Prince Harry Guest Edits National Geographic Instagram To Share 'Beauty Of Trees'

The Duke of Sussex wants to raise awareness of the vital role that trees play in our eco-system.

The Duke of Sussex is encouraging people to “look up and share the beauty of trees” by guest-editing the Instagram account of National Geographic for a day, Buckingham Palace has announced.

Throughout Monday, Harry, who is touring Malawi, will work with National Geographic posting images from international photographers that highlight the trees indigenous to regions around the world.

In a statement, Buckingham Palace said: “Together with National Geographic, the Duke of Sussex launches a call to action and social media campaign, ‘Looking Up’; raising awareness of the vital role trees play in the earth’s eco-system by sharing your own photos of trees from around the world.”

At the end of the day, Harry will share on his official Instagram account a selection of the most beautiful images from across the globe.

The news of his guest edit comes after the International Union for Conservation of Nature revealed more than half of Europe’s endemic trees are threatened with extinction. Ash, elm and rowan trees are all declining, the study revealed. “We are encouraged to plant more trees, quite rightly, but we have to be very careful to ensure they don’t come with pest species,” said study author, David Allen.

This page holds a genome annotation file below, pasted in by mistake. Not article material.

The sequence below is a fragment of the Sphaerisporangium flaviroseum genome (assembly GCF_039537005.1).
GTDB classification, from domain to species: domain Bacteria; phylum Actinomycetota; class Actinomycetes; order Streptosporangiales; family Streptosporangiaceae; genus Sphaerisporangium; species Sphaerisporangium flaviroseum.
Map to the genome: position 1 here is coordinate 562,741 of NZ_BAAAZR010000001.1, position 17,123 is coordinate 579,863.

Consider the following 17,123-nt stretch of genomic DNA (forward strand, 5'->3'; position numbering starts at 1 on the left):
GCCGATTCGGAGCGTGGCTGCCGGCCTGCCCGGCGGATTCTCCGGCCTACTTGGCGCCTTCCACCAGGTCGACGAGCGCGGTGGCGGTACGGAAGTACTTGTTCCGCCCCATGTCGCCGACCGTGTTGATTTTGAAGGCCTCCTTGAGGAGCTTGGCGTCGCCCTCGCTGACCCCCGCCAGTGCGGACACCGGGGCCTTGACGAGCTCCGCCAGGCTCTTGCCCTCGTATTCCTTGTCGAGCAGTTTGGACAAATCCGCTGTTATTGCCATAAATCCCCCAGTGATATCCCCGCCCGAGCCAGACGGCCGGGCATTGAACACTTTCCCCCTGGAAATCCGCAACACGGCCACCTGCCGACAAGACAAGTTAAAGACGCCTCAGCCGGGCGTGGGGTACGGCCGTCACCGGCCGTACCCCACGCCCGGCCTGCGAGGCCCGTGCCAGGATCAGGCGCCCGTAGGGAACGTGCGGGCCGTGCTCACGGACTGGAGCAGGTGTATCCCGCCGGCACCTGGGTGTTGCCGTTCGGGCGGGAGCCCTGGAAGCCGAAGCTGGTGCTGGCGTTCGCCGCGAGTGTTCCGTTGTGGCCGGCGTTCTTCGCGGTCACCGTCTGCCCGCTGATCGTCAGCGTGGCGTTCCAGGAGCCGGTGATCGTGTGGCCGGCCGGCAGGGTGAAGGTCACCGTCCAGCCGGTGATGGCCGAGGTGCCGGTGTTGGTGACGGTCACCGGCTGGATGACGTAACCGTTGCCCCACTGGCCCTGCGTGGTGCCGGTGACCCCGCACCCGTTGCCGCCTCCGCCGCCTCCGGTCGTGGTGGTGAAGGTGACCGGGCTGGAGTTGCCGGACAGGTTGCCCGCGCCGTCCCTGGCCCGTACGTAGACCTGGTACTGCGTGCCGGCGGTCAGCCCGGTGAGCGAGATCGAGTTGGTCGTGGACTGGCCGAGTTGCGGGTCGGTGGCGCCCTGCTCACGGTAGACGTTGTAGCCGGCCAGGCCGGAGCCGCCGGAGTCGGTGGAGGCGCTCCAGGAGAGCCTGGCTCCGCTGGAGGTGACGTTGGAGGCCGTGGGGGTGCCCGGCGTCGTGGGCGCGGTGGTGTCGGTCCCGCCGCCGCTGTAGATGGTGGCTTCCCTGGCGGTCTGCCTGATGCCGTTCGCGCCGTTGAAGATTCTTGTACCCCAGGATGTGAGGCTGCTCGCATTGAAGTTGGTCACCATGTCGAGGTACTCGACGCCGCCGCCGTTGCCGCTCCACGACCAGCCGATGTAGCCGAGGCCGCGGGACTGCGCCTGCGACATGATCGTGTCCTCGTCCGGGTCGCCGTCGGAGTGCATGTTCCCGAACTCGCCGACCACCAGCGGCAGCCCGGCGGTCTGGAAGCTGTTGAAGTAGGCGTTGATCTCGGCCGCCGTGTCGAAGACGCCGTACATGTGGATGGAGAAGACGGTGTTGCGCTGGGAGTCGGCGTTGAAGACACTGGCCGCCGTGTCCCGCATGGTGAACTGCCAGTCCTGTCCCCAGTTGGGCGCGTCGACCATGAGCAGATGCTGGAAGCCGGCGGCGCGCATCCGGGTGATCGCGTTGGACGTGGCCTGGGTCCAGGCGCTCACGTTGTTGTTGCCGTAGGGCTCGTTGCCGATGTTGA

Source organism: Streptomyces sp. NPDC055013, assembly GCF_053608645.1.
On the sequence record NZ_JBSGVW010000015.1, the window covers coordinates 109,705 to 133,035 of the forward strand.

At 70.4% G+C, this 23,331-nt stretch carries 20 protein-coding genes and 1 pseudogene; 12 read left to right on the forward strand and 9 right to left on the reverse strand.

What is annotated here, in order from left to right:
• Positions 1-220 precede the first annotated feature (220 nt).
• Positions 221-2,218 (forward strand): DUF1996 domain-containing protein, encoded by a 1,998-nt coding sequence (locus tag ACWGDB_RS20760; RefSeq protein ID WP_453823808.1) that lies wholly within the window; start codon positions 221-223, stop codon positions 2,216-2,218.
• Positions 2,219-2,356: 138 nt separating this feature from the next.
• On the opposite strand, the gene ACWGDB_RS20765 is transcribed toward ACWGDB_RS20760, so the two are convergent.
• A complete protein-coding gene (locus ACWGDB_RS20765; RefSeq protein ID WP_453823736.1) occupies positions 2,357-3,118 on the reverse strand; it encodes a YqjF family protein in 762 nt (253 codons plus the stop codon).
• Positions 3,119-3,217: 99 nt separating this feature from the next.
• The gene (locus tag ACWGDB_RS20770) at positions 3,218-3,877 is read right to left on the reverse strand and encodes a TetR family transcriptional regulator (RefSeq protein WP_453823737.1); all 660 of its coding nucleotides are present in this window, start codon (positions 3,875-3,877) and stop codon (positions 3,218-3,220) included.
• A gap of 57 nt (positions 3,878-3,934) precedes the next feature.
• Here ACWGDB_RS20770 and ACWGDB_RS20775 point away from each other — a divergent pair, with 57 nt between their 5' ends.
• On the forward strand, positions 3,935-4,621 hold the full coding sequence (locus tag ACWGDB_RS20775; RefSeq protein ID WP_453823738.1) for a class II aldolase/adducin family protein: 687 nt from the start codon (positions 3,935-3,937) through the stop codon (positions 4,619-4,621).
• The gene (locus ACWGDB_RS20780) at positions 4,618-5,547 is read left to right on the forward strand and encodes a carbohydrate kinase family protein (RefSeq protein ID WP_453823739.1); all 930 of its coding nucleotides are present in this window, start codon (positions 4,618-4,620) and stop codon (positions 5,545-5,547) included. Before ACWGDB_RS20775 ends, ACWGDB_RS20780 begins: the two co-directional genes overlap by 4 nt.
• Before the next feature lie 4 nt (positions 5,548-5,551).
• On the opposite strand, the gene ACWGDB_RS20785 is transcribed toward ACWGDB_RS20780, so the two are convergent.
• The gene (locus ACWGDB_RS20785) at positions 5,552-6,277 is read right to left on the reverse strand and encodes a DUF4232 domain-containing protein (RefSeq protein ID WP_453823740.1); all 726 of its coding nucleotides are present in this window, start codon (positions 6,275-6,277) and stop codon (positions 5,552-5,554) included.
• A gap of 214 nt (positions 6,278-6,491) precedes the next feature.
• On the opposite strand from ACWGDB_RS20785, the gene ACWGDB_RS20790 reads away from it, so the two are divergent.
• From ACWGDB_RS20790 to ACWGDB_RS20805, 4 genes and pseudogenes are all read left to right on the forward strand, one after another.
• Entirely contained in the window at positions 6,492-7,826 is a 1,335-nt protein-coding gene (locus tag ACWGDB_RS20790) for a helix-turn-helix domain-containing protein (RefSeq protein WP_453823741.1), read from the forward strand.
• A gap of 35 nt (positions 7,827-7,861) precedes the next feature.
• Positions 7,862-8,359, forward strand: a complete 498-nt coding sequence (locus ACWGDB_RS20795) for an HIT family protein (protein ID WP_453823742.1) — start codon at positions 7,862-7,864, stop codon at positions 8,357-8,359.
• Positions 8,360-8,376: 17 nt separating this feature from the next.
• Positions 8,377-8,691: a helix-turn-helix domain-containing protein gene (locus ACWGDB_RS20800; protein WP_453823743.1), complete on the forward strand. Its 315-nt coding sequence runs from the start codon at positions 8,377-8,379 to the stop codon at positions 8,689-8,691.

But scientists say that planting billions of trees would be the “biggest and cheapest” way to tackle the climate crisis – potentially removing two-thirds of the man-made carbon emissions, authors of new study told the Guardian.

In September the Duchess of Sussex guest edited British Vogue, choosing teenager climate activist Greta Thunberg as one of her 15 cover stars. The royal couple also dedicated their own Instagram account to environmental causes for the month of July.

During his guest edit of National Geographic, the Duke of Sussex will share a photograph taken in Malawi’s Liwonde National Park, where he will unveil two new additions to the Queens Commonwealth Canopy (QCC) initiative on Monday.

The QCC was launched in 2015, when Commonwealth countries were invited to submit forests and national parks or plant trees to preserve in the Queen’s name. Today, almost 50 countries are taking part and have already dedicated indigenous forest for conservation, or have committed to planting millions of new trees to help combat climate change.